Home Health Public health department advocates immediate vaccination against flu

Public health department advocates immediate vaccination against flu


Public Health Departments of District 2 have said that flu shots are in the air, and encourage residents to go for immunization against seasonal influenza now. The Centers for Disease Control and Prevention urges everybody above six months of age to go for the vaccination.

Influenza vaccine (high dose) is recommended for persons of age 65 and above. As we grow old, the immune system also becomes weaker. As such, a higher dose of vaccine helps re-energize the immune system in aged persons and improve immunity against influenza.

The body builds full resistance against influenza after about two weeks of taking the immunization. Therefore, it’s good to get the vaccination now. In the US, influenza activity kicks off from around October to May but may happen anytime.

The flu shot costs $25, and you have to come along with your insurance card. Local health departments accept credit and debit cards, cash, Medicare Peach care, WellCare and Peach care, Aetna, Coventry, Blue Cross Blue Shield, and the United Health Care.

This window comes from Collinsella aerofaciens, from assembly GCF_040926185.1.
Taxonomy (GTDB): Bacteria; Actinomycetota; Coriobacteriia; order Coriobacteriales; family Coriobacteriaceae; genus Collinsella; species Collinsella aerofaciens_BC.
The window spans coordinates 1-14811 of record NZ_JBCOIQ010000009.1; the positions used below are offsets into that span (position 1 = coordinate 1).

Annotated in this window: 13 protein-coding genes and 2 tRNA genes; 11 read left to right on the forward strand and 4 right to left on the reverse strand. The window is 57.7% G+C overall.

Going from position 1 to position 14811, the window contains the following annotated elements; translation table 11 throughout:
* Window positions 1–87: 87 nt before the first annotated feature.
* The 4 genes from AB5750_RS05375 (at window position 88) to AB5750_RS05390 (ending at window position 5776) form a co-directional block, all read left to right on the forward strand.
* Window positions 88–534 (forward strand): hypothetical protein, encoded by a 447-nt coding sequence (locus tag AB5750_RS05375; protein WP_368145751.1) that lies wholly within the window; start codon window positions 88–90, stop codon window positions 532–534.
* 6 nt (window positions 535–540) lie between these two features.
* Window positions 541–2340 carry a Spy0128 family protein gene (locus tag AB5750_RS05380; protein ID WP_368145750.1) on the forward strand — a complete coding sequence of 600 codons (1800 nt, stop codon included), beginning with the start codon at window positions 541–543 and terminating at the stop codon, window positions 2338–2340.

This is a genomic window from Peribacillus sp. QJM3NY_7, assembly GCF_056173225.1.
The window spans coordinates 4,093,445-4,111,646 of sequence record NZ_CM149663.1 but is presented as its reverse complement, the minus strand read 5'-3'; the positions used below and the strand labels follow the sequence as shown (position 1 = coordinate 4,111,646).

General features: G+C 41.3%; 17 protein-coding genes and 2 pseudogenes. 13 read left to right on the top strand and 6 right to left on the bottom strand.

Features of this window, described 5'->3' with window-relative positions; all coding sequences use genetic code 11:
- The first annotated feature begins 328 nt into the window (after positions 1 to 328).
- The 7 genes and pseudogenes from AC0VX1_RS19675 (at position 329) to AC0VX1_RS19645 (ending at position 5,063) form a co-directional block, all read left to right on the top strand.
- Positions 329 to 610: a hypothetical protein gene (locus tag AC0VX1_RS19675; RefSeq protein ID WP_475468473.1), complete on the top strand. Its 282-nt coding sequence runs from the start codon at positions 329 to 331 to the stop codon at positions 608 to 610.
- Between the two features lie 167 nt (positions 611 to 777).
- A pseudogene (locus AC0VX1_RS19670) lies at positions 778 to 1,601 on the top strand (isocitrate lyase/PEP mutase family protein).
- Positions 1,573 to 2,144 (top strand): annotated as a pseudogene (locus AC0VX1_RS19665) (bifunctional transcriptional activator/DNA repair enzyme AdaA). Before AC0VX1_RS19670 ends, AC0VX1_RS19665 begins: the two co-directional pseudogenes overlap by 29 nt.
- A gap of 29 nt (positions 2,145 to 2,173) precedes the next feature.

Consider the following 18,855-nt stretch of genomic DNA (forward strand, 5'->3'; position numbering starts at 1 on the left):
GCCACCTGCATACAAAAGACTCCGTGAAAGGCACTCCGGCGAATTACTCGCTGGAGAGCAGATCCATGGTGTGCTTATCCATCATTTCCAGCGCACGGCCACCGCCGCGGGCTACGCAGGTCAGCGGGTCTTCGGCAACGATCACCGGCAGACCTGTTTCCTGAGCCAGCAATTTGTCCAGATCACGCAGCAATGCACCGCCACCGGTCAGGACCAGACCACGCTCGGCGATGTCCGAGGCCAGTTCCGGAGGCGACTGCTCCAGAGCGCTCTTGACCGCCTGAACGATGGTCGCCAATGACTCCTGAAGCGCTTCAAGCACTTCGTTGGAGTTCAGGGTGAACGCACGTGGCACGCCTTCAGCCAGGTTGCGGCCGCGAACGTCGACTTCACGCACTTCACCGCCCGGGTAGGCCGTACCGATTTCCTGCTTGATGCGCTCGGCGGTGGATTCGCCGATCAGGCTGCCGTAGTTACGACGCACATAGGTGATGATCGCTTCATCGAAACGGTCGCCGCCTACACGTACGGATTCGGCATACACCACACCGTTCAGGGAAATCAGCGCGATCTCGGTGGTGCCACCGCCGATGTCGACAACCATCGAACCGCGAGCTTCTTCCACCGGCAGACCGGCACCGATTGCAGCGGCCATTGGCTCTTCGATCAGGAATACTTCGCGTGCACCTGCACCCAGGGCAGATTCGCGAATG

Other safety measures

Health experts believe that flu vaccine is the initial and most vital step in preventing flu viruses. The second step is preventing the spread of bacteria, and achieving this, you have to wash your hands with soap and water often, or with sanitizer, stay at home when sick and covering cough and sneezes. Proper hygiene, cleaning, and disinfection can also help in reducing the risk of spreading germs.

You can seek medical advice from your health provider if you experience flu-like symptoms including the runny or stuffy nose, fever, cough, body aches, catarrh, fatigue, chills, and headache. If you contract the flu, your health care provider can prescribe medications that will reduce the illness as well the period you are sick.

Influenza may be complicated to some persons of certain groups including kids below five years, pregnant women, adults above 65, residents of long-term health facilities and nursing homes. Likewise, people with weakened immune system, chronic illness, and adolescents between 6 and 18 years who are under prolonged aspirin therapy face higher risks of the flu.